As someone that has been researching in this area for over 20 years, there was little in the conclusions that were reached and the recommendations made that haven’t been said many times before. This is mainly because the report was essentially a high profile literature review of what we know (and perhaps of more importance, what we don’t).
At this point I must point out a slight conflict of interest. I was one of the academic advisory board members that contributed both written and oral evidence and opinions to the final report. I also know Dr Byron and will be appearing on her new TV show talking about technological addictions.
Having said that, the report was far from ideal. One of the problems was that it was very selective in what research was read and reported. Each of the academics that contributed to the report (including myself) was asked to contribute just five of our most important “must read” papers on the topic (which meant that many of my own and other researchers’ papers went completely unread by Dr Byron).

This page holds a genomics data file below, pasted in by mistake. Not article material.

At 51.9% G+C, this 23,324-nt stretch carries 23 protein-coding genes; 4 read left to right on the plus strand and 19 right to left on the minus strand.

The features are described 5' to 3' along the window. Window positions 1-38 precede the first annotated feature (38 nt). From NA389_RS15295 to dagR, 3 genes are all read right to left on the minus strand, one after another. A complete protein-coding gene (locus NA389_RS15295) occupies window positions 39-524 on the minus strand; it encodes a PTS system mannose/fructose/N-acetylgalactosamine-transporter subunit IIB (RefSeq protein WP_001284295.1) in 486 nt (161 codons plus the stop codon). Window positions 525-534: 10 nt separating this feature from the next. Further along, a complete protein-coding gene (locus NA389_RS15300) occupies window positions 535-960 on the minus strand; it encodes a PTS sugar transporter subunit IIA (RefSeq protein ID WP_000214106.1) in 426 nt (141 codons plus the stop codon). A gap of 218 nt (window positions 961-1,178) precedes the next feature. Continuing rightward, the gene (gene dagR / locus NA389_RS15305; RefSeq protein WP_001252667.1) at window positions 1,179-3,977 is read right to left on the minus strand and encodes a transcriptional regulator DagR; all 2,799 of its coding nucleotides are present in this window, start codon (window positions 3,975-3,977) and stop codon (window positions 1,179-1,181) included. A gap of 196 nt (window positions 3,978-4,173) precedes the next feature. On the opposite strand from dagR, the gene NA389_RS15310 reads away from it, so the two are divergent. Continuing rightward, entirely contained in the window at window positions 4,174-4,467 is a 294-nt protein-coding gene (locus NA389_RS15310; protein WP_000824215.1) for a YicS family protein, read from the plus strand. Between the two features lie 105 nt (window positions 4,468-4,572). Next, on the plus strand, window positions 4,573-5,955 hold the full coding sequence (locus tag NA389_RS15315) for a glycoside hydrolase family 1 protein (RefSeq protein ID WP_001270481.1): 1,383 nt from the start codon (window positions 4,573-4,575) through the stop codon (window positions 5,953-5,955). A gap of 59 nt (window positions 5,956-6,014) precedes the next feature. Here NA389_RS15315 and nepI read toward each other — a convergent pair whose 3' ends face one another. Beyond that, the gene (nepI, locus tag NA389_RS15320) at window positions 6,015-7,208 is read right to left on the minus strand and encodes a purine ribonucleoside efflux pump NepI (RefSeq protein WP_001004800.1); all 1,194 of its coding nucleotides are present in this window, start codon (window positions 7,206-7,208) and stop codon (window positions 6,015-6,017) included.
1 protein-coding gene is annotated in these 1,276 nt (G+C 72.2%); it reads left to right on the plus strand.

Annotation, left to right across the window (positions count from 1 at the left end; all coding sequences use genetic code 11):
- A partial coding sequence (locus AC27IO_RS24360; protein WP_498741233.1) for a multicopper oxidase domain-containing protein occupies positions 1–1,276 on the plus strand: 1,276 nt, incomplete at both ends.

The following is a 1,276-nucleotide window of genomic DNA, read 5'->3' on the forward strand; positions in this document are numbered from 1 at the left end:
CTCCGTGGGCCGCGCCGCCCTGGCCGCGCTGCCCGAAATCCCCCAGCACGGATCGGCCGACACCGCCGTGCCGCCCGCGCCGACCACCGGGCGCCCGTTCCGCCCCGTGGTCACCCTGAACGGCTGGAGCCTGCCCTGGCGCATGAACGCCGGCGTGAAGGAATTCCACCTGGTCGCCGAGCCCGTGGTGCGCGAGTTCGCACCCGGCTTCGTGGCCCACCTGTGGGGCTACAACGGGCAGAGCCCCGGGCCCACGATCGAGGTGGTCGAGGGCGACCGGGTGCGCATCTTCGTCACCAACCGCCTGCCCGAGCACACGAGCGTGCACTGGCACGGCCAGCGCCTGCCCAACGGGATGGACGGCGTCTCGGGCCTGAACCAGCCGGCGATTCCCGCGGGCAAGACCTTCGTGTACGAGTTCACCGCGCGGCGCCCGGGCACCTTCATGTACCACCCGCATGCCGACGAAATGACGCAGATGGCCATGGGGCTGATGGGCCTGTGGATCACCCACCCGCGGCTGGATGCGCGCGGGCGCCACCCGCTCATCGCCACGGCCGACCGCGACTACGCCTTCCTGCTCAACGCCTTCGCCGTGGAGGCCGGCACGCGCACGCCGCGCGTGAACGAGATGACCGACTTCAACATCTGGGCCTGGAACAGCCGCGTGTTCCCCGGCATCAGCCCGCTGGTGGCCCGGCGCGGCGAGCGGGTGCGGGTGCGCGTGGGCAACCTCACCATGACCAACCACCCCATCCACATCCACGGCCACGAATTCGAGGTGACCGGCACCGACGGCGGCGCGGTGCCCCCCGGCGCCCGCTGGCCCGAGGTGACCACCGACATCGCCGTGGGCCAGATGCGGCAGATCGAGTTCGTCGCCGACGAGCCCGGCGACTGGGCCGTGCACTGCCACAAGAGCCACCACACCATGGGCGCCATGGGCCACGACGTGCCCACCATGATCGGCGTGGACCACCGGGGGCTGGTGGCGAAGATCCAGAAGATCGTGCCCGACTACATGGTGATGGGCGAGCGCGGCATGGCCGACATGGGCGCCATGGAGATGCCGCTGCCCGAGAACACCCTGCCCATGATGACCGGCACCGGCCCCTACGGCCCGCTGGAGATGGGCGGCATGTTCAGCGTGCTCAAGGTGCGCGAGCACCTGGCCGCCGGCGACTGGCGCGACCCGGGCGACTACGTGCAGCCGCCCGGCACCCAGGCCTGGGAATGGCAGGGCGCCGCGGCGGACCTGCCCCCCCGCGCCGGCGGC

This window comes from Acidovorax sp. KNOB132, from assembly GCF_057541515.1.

Many of the conclusions and recommendations have been suggested and/or reported in academic journals over the last decade. It’s just a shame that it took a government commissioned review to get some of these issues raised at policy level.
One of the real problems with this type of report is that most people just read the headlines and the media stories without reading the report itself.
The issues surrounding children, the Internet and videogaming are not black and white but involve many considered shades of grey. My own perception of the press coverage was that the most important message appeared to be that parents need education about videogames and the Internet. Whether the proposed UK Council for Child Internet Safety will help in this regard remains to be seen.
As a parent of three young children who love playing videogames, I know that I have an advantage in being a socially responsible parent, as I know the empirical literature in this area. Most research on the more negative effects of videogames (such as the effects of videogame violence and excessive playing) is sparse and non-conclusive. There is no proven empirical link between videogame violence and subsequent aggressive effects but that does not mean I am happy for my own kids to play violent videogames.
There is a commonsense element but parents need advice and guidance. The Government is making all the right noises about taking these issues seriously but I won’t hold my breath. However I am genuinely pleased that my research area was put on the policy agenda.